The generation that has come of age surrounded by technology is keenly aware of the advantages that technology gives them but also sees the potential pitfalls, a new global survey of millennials finds.
The survey, conducted on behalf of the Spanish telecommunications company Telefonica and the Financial Times, found that overall, many millennials see technology as helping their career and economic prospects. Globally, 83 percent said technology makes it easier to get a job, and 69 percent said technology creates more opportunities for all.
But many also saw a darker side to technology's march forward, with 62 percent saying the advent of technology has widened the gap between rich and poor.
Millennials often get a bad rap for being self-involved or unaware. But Frédéric Michel, global director of public engagement for Telefónica, said he thinks the findings show that many young adults in North America and around the world are quite mature, and already see that things are not one-dimensional.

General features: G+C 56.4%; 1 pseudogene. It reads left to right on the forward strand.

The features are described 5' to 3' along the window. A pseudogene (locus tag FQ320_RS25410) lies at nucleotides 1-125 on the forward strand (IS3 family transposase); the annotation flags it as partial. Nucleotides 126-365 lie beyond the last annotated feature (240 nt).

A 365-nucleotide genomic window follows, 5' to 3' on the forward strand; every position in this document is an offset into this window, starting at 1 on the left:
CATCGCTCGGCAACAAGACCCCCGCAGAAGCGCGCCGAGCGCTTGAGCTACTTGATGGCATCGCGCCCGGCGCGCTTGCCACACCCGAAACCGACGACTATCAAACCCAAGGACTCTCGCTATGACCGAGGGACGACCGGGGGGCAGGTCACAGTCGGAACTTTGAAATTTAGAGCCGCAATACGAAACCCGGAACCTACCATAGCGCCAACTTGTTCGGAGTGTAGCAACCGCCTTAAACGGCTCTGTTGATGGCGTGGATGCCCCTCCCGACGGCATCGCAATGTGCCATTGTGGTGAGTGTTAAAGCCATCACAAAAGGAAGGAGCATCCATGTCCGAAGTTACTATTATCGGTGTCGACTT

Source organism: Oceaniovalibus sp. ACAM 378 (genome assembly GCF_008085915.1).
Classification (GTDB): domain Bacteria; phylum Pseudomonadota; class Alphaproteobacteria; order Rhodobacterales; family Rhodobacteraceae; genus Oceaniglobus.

"They basically are very, very aware of how technology can help them improve their career path," Michel said. "And at the same time, they are also conscious that technology can't solve everything."
That could be because many millennials have come of age in a time of great technological change, but also great economic uncertainty. Only about half of the millennials surveyed said the economy was on track, either globally or in their own region, and many said they worry about things like progressing from school into the workplace. That's the type of worry previous generations may not have had because the jobs were much more plentiful.
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They survey of more than 12,000 millennials ages 18 to 30 was conducted across 27 countries and has a margin of error of less than 1 percent.
Neil Howe, president of LifeCourse Associates, a consulting firm that focuses on generations, said he's not surprised to find that millennials have more nuanced feelings about how technology can both create opportunity and widen the wealth gap.